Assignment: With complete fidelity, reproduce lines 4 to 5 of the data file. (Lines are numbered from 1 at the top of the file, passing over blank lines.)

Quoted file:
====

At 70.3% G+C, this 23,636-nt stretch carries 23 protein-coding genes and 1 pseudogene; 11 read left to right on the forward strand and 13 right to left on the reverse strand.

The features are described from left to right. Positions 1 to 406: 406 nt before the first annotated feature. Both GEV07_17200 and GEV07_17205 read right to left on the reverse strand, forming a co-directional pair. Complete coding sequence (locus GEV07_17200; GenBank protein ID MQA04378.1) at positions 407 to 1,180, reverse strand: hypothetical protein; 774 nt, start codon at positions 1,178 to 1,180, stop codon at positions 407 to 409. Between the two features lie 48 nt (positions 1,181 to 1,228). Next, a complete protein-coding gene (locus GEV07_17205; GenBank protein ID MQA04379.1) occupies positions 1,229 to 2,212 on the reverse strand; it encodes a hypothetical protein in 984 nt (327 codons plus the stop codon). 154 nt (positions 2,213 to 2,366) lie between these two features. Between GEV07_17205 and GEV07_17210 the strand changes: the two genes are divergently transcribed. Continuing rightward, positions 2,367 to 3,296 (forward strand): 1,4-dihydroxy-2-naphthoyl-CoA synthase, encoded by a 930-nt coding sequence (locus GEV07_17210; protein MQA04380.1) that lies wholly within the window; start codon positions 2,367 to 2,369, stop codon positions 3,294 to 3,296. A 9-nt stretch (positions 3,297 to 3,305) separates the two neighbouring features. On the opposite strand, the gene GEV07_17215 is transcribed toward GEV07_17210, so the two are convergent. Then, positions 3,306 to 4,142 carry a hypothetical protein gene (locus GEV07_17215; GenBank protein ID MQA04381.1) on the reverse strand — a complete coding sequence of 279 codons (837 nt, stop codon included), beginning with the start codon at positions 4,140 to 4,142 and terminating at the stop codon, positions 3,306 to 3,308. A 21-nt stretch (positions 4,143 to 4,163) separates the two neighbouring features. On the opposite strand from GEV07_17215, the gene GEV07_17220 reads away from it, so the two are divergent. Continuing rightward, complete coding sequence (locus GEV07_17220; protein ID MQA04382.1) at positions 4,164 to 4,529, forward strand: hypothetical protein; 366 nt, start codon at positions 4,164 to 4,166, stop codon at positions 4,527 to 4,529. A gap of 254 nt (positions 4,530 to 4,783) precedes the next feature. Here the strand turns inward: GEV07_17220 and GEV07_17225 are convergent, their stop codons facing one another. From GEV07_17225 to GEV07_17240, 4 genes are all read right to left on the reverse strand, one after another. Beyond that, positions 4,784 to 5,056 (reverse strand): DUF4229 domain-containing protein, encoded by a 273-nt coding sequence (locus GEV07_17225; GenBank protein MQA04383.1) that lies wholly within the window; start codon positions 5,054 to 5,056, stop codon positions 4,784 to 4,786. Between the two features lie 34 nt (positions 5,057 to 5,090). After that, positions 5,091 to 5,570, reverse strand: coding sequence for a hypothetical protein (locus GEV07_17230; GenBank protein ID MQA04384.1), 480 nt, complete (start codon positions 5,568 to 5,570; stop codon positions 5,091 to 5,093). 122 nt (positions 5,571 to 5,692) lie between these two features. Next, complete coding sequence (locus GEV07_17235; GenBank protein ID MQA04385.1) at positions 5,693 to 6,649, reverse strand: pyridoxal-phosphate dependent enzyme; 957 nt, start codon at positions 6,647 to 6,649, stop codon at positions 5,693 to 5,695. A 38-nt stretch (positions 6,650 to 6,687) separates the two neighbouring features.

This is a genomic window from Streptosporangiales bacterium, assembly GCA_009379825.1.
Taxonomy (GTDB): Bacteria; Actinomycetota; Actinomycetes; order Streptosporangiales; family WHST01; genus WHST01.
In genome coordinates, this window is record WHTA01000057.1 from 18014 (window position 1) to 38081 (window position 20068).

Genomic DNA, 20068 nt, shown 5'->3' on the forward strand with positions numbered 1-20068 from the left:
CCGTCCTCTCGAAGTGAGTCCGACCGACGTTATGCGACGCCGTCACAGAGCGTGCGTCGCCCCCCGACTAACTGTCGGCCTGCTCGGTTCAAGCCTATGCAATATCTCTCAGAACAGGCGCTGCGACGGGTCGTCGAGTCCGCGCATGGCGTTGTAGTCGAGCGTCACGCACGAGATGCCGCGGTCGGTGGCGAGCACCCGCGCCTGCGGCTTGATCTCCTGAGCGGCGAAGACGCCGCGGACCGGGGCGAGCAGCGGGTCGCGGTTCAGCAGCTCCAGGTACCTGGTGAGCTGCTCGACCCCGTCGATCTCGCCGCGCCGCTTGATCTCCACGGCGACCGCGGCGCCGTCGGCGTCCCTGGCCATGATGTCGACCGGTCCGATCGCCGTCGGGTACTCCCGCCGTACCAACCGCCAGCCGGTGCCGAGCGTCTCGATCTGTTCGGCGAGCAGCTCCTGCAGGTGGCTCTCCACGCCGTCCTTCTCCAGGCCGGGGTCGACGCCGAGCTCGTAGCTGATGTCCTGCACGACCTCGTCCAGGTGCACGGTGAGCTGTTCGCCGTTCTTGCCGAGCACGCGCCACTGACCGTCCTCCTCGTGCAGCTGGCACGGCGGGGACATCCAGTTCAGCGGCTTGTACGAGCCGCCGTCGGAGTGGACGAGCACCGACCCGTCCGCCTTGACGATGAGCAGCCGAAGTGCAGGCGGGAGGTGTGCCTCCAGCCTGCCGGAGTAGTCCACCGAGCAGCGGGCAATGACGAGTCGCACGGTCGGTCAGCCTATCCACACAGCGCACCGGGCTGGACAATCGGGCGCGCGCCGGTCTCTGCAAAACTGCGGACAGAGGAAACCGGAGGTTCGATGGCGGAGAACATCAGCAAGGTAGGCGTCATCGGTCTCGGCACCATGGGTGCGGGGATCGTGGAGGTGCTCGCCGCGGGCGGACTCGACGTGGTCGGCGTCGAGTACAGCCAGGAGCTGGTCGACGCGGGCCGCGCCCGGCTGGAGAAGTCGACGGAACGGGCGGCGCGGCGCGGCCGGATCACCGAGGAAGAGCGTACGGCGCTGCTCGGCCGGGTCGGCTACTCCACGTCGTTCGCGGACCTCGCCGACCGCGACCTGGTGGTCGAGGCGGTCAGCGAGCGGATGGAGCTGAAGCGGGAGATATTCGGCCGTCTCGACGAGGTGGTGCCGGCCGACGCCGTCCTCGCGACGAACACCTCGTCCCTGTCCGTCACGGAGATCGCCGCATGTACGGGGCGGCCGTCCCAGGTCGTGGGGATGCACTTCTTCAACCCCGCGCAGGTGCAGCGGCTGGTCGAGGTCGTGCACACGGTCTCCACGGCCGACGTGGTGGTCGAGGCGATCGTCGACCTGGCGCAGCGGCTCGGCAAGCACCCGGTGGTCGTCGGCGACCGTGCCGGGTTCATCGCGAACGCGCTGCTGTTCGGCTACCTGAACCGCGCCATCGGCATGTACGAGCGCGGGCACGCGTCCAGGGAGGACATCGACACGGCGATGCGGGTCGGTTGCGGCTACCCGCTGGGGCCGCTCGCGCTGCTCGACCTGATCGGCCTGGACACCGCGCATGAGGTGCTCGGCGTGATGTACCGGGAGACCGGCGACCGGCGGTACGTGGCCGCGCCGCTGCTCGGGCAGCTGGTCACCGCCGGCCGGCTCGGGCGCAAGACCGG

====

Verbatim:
Taxonomy (GTDB): Bacteria; Actinomycetota; Actinomycetes; order Streptosporangiales; family WHST01; genus WHST01.
In genome coordinates, this window is record WHTA01000057.1 from 18014 (window position 1) to 38081 (window position 20068).